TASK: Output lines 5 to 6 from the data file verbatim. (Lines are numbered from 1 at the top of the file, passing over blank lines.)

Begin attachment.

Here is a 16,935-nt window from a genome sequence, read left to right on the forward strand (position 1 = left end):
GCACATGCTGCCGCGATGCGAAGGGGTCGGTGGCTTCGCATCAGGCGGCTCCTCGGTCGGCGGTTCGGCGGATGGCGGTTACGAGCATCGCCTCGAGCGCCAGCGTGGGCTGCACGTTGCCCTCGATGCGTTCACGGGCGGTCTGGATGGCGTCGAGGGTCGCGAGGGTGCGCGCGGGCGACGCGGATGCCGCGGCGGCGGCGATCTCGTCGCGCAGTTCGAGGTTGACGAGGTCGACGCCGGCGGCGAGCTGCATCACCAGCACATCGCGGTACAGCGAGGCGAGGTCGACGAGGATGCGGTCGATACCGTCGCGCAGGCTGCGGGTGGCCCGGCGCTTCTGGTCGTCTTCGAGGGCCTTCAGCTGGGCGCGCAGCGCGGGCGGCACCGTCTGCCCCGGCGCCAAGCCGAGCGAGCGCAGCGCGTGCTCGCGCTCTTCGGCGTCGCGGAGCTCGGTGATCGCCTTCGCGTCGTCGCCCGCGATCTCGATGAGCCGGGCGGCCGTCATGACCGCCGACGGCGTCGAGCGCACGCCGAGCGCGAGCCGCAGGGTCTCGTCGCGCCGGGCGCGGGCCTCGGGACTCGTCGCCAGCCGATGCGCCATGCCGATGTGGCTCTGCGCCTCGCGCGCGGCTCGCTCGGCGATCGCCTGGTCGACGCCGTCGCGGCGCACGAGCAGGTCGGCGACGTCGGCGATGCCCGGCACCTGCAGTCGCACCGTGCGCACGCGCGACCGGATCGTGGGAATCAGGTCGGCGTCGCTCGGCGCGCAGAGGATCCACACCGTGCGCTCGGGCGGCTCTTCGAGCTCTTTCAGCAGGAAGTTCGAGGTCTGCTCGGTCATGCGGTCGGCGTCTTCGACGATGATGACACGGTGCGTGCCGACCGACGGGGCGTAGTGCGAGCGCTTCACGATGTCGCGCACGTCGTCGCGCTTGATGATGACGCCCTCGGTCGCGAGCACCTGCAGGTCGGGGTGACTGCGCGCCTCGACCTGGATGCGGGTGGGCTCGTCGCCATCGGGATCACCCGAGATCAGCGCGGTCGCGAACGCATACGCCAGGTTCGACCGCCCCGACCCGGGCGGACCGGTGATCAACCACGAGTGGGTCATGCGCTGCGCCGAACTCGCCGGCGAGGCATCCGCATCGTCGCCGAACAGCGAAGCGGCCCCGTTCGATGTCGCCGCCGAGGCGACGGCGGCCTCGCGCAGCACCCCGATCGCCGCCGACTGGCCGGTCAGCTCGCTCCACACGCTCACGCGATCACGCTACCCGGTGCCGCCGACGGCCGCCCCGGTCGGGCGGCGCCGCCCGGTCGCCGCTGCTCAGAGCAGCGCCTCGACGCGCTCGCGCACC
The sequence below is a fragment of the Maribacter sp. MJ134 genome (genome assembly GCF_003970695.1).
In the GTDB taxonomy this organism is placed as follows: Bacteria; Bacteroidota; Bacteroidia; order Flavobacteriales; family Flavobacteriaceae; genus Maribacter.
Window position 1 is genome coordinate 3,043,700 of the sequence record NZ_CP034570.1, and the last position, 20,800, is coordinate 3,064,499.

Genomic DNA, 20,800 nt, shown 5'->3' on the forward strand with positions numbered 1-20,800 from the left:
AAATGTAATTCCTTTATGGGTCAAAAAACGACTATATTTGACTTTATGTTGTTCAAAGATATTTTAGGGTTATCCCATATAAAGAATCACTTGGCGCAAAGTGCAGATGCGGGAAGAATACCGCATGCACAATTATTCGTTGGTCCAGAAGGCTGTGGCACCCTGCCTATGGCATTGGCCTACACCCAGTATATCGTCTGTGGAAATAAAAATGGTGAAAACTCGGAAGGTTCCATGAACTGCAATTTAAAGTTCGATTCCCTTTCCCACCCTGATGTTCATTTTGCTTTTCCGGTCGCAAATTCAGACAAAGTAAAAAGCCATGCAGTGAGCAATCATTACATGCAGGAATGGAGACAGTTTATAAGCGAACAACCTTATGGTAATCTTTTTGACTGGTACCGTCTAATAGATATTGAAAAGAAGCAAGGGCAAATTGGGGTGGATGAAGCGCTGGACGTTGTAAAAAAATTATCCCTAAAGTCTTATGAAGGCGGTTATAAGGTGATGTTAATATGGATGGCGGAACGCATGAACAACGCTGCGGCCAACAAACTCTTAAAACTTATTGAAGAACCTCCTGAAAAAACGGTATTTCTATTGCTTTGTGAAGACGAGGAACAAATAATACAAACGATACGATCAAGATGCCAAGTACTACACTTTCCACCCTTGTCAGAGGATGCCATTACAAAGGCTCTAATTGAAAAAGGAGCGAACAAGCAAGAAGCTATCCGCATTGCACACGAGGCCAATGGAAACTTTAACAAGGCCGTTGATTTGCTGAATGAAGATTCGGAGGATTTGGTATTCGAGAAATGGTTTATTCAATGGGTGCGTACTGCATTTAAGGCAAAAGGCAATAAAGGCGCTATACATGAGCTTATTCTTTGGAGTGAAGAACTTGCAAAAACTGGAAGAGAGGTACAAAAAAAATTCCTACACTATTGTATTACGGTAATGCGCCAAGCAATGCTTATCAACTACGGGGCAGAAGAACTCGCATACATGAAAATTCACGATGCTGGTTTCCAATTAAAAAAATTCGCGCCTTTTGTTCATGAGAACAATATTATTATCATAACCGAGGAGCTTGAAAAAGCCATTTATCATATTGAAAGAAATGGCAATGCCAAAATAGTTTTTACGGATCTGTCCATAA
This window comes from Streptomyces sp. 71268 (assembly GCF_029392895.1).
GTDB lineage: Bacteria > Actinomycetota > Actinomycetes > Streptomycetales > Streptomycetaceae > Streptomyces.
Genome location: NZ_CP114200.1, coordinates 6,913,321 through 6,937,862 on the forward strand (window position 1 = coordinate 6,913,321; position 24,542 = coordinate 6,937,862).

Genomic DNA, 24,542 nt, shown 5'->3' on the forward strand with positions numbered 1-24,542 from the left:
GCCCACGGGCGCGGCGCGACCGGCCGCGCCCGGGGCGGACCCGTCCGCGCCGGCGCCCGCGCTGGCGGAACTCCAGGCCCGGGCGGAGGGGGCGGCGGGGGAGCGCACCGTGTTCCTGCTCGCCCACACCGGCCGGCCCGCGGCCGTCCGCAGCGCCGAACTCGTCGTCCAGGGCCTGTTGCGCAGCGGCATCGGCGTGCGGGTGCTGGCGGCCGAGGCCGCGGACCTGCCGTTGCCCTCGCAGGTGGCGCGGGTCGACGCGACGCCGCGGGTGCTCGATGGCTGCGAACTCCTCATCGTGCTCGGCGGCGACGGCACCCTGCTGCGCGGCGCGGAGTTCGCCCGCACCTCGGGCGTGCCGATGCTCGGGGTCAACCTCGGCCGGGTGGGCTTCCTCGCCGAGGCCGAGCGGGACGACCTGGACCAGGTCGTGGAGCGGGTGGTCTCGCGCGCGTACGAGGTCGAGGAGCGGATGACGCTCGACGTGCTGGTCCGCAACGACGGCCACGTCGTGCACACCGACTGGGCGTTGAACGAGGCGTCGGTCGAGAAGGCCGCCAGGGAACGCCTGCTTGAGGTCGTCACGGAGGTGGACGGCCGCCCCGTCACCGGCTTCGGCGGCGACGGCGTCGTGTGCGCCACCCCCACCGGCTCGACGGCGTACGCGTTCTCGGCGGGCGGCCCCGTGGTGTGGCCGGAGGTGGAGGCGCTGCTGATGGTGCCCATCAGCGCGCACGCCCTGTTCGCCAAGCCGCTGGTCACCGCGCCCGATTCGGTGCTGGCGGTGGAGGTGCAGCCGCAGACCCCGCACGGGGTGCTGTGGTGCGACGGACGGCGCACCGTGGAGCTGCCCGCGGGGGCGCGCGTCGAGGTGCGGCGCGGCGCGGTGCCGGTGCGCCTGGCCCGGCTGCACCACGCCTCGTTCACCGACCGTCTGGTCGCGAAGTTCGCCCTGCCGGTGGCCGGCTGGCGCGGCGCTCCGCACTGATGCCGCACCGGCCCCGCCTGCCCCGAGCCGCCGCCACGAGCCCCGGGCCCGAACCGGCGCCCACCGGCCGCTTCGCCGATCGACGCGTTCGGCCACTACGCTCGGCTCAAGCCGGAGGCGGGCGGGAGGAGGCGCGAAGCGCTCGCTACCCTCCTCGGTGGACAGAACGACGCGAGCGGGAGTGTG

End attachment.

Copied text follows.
Window position 1 is genome coordinate 3,043,700 of the sequence record NZ_CP034570.1, and the last position, 20,800, is coordinate 3,064,499.

Genomic DNA, 20,800 nt, shown 5'->3' on the forward strand with positions numbered 1-20,800 from the left: